The impressive totals among the best of Broadway showcase the ability of Viacom brands to connect with audiences across a range of formats as the company moves deliberately into the live events space under CEO Bob Bakish. As Viacom branches out beyond its core television and film business, each of its six flagship brands will host live events this year, including Comedy Central’s Clusterfest in San Francisco, Nickelodeon’s Slimefest in Chicago, and the BET Experience in Los Angeles.

The pair of musicals, both of which sprang from Viacom’s deep intellectual property library, also earned the top nominations from the Drama Desk and Outer Critics Circle Awards. SpongeBob earned 11 nominations from each institution, while Mean Girls, which is based on the 2004 Paramount movie of the same name, earned 10 Drama Desk and eight Outer Critics Circle considerations.

The full lists of nominations for each award show is below. Both productions are ongoing in New York City. You can buy tickets to SpongeBob SquarePants at the Palace Theater here and to Mean Girls at the August Wilson Theater here.

TONY AWARDS – The 72nd annual Tony Awards will air live on CBS on Sunday, June 10 at 8 p.m. ET

Best Musical

Mean Girls

SpongeBob SquarePants: The Broadway Musical

Best Performance by an Actor in a Leading Role in a Musical

Ethan Slater, SpongeBob SquarePants: The Broadway Musical

Best Performance by an actress in a leading Role in a Musical

Taylor Louderman, Mean Girls

Best Performance by an Actor in a Featured Role in a Musical

Grey Henson, Mean Girls

Gavin Lee, SpongeBob SquarePants: The Broadway Musical

Best Performance by an Actress in a Featured Role in a Musical

Ashley Park, Mean Girls

Best Book of a Musical

Tina Fey, Mean Girls

Kyle Jarrow, SpongeBob SquarePants: The Broadway Musical

Best Original Score (Music and/or Lyrics) Written for the Theatre

Jeff Richmond and Nell Benjamin, Mean Girls

Yolanda Adams, Steven Tyler & Joe Perry of Aerosmith, Sara Bareilles, Jonathan Coulton, Alex Ebert of Edward Sharpe & The Magnetic Zeros, The Flaming Lips, Lady Antebellum, Cyndi Lauper & Rob Hyman, John Legend, Panic! at the Disco, Plain White T’s, They Might Be Giants, T.I., Domani & Lil’C for SpongeBob SquarePants: The Broadway Musical

Best Scenic Design of a Musical

Scott Pask, Finn Ross and Adam Young, Mean Girls

David Zinn, SpongeBob SquarePants: The Broadway Musical

Best Costume Design of a Musical

Gregg Barnes, Mean Girls

David Zinn, SpongeBob SquarePants: The Broadway Musical

Best Lighting Design of a Musical

Kevin Adams, SpongeBob SquarePants: The Broadway Musical

Best Sound Design of a Musical

Brian Ronan, Mean Girls

Walter Trarbach and Mike Dobson, SpongeBob SquarePants: The Broadway Musical

Best Direction of a Musical

Tina Landau, SpongeBob SquarePants: The Broadway Musical

Casey Nicholaw, Mean Girls

Best Choreography

Christopher Gattelli, SpongeBob SquarePants: The Broadway Musical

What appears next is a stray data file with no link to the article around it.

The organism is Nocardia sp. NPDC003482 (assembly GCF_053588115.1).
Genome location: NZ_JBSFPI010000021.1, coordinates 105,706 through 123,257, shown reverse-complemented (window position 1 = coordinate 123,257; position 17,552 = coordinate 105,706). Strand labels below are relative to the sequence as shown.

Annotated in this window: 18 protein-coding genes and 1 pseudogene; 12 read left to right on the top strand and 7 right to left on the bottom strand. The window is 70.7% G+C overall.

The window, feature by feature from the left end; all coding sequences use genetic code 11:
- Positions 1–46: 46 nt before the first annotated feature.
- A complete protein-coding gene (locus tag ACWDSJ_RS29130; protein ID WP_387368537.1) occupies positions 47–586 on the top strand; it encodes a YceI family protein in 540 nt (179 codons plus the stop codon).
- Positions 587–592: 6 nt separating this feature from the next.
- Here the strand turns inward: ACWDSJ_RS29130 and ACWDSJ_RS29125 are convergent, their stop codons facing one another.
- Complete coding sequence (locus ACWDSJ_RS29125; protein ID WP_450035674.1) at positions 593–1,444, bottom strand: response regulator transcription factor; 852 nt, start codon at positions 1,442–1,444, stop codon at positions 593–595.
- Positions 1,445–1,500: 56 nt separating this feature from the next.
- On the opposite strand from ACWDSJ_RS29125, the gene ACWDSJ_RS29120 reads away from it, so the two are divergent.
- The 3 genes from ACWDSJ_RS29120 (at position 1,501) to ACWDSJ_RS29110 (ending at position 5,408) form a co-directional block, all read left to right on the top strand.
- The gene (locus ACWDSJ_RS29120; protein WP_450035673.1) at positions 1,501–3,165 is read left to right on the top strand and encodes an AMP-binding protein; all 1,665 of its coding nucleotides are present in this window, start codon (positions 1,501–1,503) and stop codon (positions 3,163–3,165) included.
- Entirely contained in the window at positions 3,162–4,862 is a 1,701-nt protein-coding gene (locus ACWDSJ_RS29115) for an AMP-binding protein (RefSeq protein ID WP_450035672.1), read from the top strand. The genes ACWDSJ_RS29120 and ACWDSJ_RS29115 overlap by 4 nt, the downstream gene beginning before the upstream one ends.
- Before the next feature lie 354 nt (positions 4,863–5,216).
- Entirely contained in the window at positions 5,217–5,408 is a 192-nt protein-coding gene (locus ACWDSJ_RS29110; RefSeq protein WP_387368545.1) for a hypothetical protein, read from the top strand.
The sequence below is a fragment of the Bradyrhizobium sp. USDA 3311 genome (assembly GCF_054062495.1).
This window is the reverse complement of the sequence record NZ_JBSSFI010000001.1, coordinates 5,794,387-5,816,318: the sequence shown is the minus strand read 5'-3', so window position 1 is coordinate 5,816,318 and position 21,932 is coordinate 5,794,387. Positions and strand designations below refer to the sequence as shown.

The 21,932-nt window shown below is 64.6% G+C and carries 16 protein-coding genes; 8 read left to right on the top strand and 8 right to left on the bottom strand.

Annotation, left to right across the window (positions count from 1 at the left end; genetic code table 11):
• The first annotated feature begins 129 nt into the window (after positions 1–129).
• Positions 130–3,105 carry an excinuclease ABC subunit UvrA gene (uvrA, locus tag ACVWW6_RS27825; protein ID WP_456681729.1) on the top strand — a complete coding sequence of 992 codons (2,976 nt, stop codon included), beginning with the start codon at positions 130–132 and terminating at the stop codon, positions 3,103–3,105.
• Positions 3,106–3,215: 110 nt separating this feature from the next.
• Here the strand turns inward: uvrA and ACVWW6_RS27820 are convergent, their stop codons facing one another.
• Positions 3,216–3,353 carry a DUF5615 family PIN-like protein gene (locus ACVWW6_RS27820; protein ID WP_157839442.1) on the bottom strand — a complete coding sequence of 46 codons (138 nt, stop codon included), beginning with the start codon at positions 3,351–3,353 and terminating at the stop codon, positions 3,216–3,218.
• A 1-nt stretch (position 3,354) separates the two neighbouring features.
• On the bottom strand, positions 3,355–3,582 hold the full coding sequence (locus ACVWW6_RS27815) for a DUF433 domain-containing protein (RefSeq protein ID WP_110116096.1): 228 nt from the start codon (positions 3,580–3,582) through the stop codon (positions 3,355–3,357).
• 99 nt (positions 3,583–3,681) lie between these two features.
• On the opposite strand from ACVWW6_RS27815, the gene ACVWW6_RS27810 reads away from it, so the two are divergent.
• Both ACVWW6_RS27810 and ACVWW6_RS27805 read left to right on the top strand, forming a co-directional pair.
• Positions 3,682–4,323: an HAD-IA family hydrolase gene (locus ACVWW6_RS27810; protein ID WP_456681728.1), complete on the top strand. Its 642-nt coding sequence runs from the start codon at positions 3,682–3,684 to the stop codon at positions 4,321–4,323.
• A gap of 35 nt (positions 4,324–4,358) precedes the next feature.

Casey Nicholaw, Mean Girls

Best Orchestrations

John Clancy, Mean Girls

Tom Kitt, SpongeBob SquarePants: The Broadway Musical

SpongeBob SquarePants – The Broadway Musical for Everyone

DRAMA DESK AWARDS – TheaterMania will present the 63rd Annual Drama Desk Awards at 8:00 p.m. ET on June 3, 2018 at New York’s Town Hall

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Paramount’s Slate of Sequels, Animation, and Cross-Viacom Films Roars to Life at CinemaCon

by Stuart Winchester, Viacom

One of the most shocked-into-silence moments for the audience at Paramount Pictures’ CinemaCon presentation came when Tom Cruise, hero of five previously released Mission: Impossible films, recapped the intensity and challenge of conducting a freefall stunt for the franchise’s forthcoming sixth installment.

“Each take is like running an 800-meter sprint,” Cruise said. “We did 106 takes.”

This blunt understatement captures just one extraordinary moment in one forthcoming film from Paramount, the resurgent studio that over the course of that two-hour presentation unveiled or confirmed new installments to its cherished franchises, sequels to some of its most popular films from new and antique vintage, an aggressive Viacom co-branded slate through its Paramount Players division, a trio of animated adventures, and new films based upon a longstanding and expanded partnership with Hasbro.

“We’re laying the foundation…to deliver to you films for every possible audience for years to come,” Paramount Pictures Chairman and CEO Jim Gianopulos, who has spent the past year building a new management team for the studio, told the audience.

As we zoom (buckled up) toward the July 27 release of Mission: Impossible – Fallout, Paramount confirmed that many of its other most beloved franchises will soon get a new installment. Arnold Schwarzenegger and Linda Hamilton will return in a new Terminator movie next November. And Transformers, which has delivered five more or less contiguous sequels, will, as previously announced, dogleg off into Bumblebee, which hits theaters this Dec. 21.